Former Mahogany’s owner found guilty of impersonating police officer

The verdict was announced Tuesday in Butler County Area III Court by Judge Dan Haughey following a one-day bench trial last week.

Rogers, 46, of Liberty Twp., waived her right to a jury trial, so the case was tried by Haughey. It took just three hours and four witnesses, including Rogers, to present evidence in the misdemeanor case.

The fourth-degree misdemeanour carried a maximum sentence of 30 days in jail and a $250 fine. Haughey noted Rogers had no prior criminal record when he imposed a $150 fine and one year probation, but no time behind bars.

Prosecutors said on the morning of March 17, Rogers gave a worker for National Asset Recovery Specialists a wallet containing a badge when he blocked the white Mercedes she was driving at the UDF on Hamilton-Mason Road in an attempt to repossess the car. Rogers told the worker she was a police officer and asked the worker to follow her to her Tarragon Court home so that she could secure her gun. When they got to the home, she pulled into the garage and the door was shut, the prosecution said during opening statements.

Defense attorney Clyde Bennett said Rogers didn’t know the white Mercedes belonging to her husband was in default, and she gave the worker the wallet containing her identification along with a commemorative badge given to family members of her sister who was a Cleveland police officer injured in a car crash. Bennett said Rogers wanted the repo worker to follow her home so that her husband could clear up the matter.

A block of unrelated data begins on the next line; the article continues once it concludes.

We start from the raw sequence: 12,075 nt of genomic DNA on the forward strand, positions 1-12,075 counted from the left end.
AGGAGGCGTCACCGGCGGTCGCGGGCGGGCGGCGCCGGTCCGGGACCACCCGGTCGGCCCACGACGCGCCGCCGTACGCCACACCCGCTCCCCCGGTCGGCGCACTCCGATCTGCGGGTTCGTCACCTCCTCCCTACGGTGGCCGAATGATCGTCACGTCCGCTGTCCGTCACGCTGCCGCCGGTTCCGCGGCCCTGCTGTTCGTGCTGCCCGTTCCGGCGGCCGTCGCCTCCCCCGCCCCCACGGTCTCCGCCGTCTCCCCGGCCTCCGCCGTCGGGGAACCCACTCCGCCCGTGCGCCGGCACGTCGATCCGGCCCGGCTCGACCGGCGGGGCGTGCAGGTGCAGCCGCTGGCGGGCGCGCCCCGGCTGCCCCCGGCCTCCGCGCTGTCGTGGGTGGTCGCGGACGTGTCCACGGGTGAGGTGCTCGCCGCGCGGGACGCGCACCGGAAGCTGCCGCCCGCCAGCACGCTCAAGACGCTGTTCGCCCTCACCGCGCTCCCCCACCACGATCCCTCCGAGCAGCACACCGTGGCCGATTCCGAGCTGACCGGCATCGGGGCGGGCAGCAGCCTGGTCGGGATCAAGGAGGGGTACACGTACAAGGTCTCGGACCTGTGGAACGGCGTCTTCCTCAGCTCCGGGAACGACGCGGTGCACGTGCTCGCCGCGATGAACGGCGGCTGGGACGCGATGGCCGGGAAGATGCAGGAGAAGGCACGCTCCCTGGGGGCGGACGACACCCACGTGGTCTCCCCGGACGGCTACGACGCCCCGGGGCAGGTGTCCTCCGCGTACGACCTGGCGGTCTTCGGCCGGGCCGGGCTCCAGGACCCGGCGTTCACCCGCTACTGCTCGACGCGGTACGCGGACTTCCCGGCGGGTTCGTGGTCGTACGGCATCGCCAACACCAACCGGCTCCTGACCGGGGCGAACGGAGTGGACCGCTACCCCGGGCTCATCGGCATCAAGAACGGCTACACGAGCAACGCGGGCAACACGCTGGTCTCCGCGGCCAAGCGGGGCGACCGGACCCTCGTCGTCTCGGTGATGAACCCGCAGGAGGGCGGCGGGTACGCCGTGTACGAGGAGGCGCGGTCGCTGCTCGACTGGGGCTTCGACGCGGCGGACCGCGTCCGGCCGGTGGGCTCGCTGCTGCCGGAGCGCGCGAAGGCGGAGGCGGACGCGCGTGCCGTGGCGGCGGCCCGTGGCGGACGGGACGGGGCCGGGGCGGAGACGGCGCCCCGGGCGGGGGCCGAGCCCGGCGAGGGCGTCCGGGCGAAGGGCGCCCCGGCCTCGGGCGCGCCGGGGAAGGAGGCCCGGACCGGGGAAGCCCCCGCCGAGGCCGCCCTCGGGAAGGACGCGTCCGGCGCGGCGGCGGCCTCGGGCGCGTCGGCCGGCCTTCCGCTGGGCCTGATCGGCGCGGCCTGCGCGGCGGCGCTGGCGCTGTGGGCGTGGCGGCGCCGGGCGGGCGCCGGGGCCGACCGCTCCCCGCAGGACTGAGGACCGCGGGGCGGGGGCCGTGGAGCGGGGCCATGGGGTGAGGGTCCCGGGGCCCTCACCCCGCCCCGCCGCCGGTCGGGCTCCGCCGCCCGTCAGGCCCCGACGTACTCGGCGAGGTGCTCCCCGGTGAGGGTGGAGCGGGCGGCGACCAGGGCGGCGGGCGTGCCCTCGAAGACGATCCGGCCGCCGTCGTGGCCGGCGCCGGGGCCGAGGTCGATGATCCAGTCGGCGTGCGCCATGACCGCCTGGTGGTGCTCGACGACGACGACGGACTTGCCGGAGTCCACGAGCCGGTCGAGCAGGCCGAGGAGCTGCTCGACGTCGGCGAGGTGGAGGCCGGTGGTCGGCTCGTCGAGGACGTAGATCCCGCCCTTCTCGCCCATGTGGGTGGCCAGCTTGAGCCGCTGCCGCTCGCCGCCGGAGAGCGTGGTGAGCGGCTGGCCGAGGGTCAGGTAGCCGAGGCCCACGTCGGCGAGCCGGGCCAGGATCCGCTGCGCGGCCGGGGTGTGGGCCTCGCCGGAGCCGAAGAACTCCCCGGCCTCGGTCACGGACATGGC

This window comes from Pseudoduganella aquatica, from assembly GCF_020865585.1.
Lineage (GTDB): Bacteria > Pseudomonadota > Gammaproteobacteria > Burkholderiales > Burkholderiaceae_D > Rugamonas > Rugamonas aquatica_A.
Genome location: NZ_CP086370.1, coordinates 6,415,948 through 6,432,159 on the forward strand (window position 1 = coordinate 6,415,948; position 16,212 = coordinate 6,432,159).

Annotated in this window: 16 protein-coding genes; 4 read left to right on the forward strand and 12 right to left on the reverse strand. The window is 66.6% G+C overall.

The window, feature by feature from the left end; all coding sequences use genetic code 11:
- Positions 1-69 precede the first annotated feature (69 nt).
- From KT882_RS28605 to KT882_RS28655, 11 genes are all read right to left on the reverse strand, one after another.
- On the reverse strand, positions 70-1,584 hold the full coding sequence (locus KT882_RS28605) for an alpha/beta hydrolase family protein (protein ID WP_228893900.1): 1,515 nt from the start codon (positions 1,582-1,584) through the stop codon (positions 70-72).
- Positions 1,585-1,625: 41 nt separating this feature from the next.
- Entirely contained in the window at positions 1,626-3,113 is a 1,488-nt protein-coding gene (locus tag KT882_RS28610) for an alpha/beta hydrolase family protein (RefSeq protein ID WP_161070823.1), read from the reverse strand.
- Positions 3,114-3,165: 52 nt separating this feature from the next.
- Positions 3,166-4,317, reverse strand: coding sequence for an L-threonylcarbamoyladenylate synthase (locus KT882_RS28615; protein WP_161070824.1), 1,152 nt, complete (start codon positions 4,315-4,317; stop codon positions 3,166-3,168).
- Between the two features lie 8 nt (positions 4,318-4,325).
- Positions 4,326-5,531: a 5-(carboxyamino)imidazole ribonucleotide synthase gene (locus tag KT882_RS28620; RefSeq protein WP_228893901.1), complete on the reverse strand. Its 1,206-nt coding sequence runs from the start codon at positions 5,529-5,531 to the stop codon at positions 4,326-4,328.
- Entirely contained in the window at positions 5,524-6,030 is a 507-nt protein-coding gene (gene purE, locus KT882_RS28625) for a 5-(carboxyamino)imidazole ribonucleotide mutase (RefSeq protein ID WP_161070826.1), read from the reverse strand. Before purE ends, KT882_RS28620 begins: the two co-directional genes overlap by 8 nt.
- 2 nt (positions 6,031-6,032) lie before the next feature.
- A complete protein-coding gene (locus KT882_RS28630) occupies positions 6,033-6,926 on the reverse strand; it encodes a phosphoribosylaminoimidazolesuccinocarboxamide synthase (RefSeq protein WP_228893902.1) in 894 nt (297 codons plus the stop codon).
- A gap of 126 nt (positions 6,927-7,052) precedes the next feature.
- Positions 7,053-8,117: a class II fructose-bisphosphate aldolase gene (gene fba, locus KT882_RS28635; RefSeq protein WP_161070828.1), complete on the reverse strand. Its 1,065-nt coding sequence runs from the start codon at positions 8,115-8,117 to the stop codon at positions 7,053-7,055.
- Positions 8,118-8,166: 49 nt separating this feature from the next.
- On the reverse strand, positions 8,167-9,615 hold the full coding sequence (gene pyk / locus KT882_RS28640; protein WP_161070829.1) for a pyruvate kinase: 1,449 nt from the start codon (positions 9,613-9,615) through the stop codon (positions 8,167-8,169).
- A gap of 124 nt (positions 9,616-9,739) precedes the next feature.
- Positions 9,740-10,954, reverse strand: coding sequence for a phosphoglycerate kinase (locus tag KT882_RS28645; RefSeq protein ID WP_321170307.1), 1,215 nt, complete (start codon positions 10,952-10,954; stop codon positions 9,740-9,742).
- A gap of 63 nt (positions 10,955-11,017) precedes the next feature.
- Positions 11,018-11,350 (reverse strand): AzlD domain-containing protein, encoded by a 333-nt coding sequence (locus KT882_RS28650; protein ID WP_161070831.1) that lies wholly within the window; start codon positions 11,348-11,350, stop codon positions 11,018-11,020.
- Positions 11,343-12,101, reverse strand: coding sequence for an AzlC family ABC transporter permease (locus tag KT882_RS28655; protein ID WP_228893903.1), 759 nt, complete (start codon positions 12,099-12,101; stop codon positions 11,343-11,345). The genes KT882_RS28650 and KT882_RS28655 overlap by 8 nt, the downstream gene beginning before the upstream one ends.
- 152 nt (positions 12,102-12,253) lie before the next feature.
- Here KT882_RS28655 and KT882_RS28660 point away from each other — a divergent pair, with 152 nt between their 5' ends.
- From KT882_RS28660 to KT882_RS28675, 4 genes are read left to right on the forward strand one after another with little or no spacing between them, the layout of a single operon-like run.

Haughey said he considered both Rogers’ statements to West Chester police and her testimony during the trial, and pointed out some inconsistencies. He also examined the wallet and badge with a velvet cover that Rogers said was tucked around the badge itself. Haughey said the impressions on the velvet didn’t appear to line up with being tucked around the badge.

Haughey said he found “the testimony offered by Mrs. Rogers was not credible.”

After the short hearing, Rogers maintained her innocence.

“I am still innocent. The judge didn’t vote that way, but I respect the judge’s decision, and I hope to put this behind me and continue with business,” Rogers said. “Never in a million years would I pretend to be a police officer. Everybody in this city knows exactly who I am. And one thing that has never been written about me is that I am stupid; I am very intelligent.”

Bennett said, “I am disappointed with the verdict. If I am trying a case, I am trying to win a case.”

Bennett said he respects the judge’s decision, but he does not agree with it. Bennett added there are also no regrets in Rogers not taking an offer of diversion in the case.

“Mrs. Rogers is a fighter, like some clients that I have. They chose to fight a case as compared to somebody receiving something from them or getting something from them. They are going to make them take it, and I don’t have a problem with that,” Bennett said.

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